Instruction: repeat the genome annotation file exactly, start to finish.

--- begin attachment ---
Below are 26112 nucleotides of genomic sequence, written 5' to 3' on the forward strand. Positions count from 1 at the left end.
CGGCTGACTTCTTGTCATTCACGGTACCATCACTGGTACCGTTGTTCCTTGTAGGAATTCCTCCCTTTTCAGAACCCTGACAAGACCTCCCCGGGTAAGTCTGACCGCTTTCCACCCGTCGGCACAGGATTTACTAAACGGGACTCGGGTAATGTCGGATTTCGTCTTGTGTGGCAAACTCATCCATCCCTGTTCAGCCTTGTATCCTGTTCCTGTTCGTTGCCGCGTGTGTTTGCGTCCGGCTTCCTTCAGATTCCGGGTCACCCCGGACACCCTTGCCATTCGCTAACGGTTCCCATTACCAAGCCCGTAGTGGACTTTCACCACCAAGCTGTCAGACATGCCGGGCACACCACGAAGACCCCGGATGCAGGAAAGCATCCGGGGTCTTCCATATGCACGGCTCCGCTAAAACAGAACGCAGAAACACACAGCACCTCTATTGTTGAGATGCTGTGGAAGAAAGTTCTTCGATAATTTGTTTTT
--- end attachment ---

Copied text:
Below are 26112 nucleotides of genomic sequence, written 5' to 3' on the forward strand. Positions count from 1 at the left end.
CGGCTGACTTCTTGTCATTCACGGTACCATCACTGGTACCGTTGTTCCTTGTAGGAATTCCTCCCTTTTCAGAACCCTGACAAGACCTCCCCGGGTAAGTCTGACCGCTTTCCACCCGTCGGCACAGGATTTACTAAACGGGACTCGGGTAATGTCGGATTTCGTCTTGTGTGGCAAACTCATCCATCCCTGTTCAGCCTTGTATCCTGTTCCTGTTCGTTGCCGCGTGTGTTTGCGTCCGGCTTCCTTCAGATTCCGGGTCACCCCGGACACCCTTGCCATTCGCTAACGGTTCCCATTACCAAGCCCGTAGTGGACTTTCACCACCAAGCTGTCAGACATGCCGGGCACACCACGAAGACCCCGGATGCAGGAAAGCATCCGGGGTCTTCCATATGCACGGCTCCGCTAAAACAGAACGCAGAAACACACAGCACCTCTATTGTTGAGATGCTGTGGAAGAAAGTTCTTCGATAATTTGTTTTT